Posted by Aaron on Mon 11 Jan 2010

  • Mr Keizer's essaying is terrific *beyond* all possible expectation!!! can i be at this mometoysmen (moment) more apposite and precise than that???

    i purely thrilled to every sentence
    and the care taken in its composition
    i did! i did i did i did!

    Posted by jarvitude on Tue 12 Jan 2010

  • In Keizer's essay, Camus is described as a "wistful agnostic." What wonderful imagery! That alone was worth the read. I think I'll steal the term to describe myself.

    It seems to me that spiritual experience is mostly, if not all, emotional. This inspiration, the lifting up of the spirit, the sense of comfort, even the euphoria that comes to one under all sorts of circumstances, does not necessarily require the existence of a "god."

    I'm struck that atheists as well as theists are trapped into having to define what it is that they either do or do not believe in.

    My wistfulness comes about when I want the fellowship, and the spiritual experience that comes with "religion," while my intellect has matured sufficiently that the constrained Santa Claus "god" defined by the religionists and the atheists simply doesn't do the trick any more.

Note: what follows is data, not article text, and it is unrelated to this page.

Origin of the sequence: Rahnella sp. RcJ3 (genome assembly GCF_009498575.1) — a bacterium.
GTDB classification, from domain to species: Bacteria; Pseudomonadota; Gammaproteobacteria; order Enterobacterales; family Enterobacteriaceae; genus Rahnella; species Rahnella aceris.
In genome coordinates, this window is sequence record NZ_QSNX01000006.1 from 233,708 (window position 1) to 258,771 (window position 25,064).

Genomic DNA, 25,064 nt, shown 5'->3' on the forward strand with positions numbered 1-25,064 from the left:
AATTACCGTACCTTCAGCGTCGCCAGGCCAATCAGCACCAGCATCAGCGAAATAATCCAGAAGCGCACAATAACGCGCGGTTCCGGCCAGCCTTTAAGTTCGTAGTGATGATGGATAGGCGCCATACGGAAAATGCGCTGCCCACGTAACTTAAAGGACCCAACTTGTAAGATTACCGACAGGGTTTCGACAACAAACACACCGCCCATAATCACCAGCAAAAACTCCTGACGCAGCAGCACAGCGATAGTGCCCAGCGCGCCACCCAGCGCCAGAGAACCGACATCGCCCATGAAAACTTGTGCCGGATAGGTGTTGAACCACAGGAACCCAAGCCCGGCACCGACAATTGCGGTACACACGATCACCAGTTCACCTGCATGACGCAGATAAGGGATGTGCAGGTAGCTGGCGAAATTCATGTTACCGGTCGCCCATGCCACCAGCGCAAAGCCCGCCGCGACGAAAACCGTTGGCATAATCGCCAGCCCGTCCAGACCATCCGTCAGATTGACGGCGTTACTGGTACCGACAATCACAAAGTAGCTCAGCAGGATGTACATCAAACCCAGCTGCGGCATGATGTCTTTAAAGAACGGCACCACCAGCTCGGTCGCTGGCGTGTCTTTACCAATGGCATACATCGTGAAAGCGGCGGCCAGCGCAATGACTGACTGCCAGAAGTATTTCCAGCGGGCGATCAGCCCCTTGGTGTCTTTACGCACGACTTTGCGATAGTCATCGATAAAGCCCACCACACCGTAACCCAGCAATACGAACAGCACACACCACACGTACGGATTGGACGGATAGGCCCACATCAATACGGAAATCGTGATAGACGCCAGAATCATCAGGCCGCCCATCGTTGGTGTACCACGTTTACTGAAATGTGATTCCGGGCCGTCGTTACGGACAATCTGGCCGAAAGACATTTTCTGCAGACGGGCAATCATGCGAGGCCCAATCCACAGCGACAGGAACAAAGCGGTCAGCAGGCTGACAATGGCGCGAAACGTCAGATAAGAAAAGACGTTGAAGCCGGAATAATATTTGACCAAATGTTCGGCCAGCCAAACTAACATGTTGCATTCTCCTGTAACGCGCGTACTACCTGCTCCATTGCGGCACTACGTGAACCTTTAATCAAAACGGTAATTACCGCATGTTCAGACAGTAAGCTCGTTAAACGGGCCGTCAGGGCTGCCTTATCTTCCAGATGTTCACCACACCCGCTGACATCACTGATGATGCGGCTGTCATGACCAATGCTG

Posted by Timmy T on Sat 6 Feb 2010

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Garret Keizer is a contributing editor to Harper’s Magazine. His next book, The Unwanted Sound of Everything We Want, will be published in the spring by Public Affairs Books.

Religion! How it dominates man’s mind, how it humiliates and degrades his soul. God is everything, man is nothing, says religion. But out of that nothing God has created a kingdom so despotic, so tyrannical, so cruel, so terribly exacting that naught but gloom and tears and blood have ruled the world since gods began.
Emma Goldman, 1910